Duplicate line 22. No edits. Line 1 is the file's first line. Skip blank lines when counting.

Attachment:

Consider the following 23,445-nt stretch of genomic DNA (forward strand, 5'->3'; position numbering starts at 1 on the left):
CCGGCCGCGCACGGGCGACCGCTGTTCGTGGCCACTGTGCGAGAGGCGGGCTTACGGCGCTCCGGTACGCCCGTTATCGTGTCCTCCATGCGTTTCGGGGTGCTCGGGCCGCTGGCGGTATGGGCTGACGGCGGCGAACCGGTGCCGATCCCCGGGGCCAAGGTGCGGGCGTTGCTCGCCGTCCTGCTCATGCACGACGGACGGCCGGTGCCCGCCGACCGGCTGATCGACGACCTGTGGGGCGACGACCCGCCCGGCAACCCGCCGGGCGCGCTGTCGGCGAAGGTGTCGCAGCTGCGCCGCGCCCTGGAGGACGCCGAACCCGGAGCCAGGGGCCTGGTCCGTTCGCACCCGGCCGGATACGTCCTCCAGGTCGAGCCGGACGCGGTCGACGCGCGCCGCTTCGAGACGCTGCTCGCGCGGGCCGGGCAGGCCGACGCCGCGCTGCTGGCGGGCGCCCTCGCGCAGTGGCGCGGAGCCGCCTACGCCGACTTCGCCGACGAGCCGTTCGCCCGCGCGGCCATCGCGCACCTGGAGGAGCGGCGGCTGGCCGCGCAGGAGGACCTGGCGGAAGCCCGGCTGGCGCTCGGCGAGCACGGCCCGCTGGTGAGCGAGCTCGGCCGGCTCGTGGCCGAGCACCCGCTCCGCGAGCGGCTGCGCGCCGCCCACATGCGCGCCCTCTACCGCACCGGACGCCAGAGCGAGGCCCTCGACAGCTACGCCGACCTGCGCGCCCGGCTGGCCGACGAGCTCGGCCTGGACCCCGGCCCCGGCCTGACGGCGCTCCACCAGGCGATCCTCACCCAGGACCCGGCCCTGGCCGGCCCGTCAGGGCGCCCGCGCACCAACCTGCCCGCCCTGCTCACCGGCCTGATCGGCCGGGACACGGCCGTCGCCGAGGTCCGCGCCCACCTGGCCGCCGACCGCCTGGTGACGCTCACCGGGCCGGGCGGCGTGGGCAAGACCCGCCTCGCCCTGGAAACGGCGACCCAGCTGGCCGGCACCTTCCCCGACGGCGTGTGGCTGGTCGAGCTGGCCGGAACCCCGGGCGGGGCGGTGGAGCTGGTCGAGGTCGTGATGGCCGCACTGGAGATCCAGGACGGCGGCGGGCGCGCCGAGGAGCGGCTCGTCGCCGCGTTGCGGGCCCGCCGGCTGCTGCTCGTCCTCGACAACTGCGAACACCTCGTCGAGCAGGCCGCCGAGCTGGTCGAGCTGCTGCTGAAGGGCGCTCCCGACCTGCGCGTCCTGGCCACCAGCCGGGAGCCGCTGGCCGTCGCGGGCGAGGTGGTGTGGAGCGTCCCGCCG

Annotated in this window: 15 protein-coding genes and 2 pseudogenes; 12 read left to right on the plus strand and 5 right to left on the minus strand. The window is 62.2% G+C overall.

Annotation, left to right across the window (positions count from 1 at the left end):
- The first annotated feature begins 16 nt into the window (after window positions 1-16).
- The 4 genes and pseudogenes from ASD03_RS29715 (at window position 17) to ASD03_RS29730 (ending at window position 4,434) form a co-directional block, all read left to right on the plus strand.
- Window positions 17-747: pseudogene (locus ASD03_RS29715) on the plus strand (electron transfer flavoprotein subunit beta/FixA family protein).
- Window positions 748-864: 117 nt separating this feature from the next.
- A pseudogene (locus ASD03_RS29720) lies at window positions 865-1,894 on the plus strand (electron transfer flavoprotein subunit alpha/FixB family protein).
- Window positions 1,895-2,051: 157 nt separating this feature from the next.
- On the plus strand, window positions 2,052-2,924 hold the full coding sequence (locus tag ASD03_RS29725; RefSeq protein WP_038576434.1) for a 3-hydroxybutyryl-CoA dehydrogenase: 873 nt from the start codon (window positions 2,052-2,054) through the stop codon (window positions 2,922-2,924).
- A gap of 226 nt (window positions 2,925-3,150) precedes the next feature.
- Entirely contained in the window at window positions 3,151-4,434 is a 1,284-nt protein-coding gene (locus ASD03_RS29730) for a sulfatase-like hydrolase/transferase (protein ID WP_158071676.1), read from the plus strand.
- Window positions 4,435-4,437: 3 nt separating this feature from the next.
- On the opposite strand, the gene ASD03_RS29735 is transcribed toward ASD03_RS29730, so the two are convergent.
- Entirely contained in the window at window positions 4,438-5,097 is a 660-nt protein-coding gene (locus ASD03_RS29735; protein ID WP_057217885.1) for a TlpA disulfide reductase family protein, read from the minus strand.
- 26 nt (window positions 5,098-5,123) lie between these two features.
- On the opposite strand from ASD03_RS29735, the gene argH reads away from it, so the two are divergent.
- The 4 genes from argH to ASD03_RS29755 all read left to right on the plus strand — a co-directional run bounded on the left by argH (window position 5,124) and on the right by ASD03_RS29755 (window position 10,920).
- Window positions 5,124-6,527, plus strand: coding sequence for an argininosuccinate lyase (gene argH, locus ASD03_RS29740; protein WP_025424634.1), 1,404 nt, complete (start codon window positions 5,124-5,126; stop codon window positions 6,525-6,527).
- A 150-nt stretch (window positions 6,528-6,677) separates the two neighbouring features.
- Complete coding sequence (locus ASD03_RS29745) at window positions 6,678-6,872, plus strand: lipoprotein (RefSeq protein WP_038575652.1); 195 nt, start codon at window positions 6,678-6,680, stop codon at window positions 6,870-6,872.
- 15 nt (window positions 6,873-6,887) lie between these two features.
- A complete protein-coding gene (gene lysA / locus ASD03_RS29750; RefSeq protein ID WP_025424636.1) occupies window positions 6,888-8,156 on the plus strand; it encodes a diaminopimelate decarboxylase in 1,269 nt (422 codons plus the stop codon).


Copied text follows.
- Complete coding sequence (locus ASD03_RS29745) at window positions 6,678-6,872, plus strand: lipoprotein (RefSeq protein WP_038575652.1); 195 nt, start codon at window positions 6,678-6,680, stop codon at window positions 6,870-6,872.